I wondered who was mad? Me, who can see the most terrible things going on everywhere: destruction of communities, hate for fellow humans, abuse and neglect of children, lack of care and concern for others, a loss of humanity in our daily transactions… or Them, who see a sick, money-driven consumerist society that values appearances more than wellbeing as a great place to live.

There’s no answer to that.

Un-brand your heart (and mind?)

Below I reproduce a quote about consumerism as a form of social control from the Wikipedia page about Herbert Marcuse’s book ‘One Dimensional Man’

Herbert Marcuse strongly criticizes consumerism, arguing consumerism is a form of social control. He suggests that the system we live in may claim to be democratic, but it is actually authoritarian in that the few individuals are dictating our perceptions of freedom by only allowing us choices to buy for happiness. It is in this state of “unfreedom” in which consumers act irrationally by working more than they are required to fulfill actual basic needs, ignoring the psychologically destructive effects, ignoring the waste and environmental damage it causes, and also by searching for social connection through material items.

It is even more irrational in the sense that the creation of new products, calling for the disposal of old products, fuels the economy and encourages the increased need to work more to buy more. An individual loses his or her humanity and becomes a tool to the industrial machine and a cog in the consumer machine. Additionally advertising sustains consumerism, which disintegrates societal demeanor, delivered in bulk and informing the masses that happiness can be bought, an idea that is psychologically damaging.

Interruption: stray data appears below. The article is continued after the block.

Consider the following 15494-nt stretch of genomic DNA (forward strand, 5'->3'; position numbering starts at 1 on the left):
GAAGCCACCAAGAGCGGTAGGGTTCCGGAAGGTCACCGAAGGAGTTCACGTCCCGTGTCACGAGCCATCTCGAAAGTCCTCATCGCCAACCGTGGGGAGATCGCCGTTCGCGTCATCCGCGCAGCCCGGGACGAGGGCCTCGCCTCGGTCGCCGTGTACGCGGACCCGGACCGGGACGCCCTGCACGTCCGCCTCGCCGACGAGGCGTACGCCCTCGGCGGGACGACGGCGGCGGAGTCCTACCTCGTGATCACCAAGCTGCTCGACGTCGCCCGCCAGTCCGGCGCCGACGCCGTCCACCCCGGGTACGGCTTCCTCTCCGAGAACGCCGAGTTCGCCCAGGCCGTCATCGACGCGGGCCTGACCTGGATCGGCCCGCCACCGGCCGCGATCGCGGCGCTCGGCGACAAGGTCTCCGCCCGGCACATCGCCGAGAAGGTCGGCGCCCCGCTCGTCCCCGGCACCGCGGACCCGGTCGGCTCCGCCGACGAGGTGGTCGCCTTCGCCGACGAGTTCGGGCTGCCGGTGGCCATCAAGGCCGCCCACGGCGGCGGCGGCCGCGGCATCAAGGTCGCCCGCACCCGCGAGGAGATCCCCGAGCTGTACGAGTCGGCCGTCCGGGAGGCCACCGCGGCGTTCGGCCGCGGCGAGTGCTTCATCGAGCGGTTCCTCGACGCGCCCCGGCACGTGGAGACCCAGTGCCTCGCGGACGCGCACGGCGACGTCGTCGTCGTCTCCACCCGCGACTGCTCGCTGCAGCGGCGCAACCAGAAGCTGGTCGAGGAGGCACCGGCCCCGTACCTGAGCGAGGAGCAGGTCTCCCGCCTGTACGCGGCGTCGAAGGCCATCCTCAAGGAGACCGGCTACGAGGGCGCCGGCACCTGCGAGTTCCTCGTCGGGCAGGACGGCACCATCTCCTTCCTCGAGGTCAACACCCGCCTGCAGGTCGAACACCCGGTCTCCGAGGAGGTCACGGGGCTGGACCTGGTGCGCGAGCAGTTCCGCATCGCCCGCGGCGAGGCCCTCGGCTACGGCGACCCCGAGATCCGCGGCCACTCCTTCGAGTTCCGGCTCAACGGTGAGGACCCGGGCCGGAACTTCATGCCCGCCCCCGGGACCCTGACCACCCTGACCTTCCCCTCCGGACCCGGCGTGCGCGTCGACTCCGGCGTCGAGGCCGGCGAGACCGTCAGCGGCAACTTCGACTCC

There are other alternatives to counter the consumer lifestyle. Anti-consumerism: a lifestyle that demotes any unnecessary consumption, and with that, demotes unnecessary extra work, extra waste, etc. But even this alternative is complicated with the extreme penetration of advertising and commodification because everything is a commodity, even the things that are actual needs.

What I wonder is this.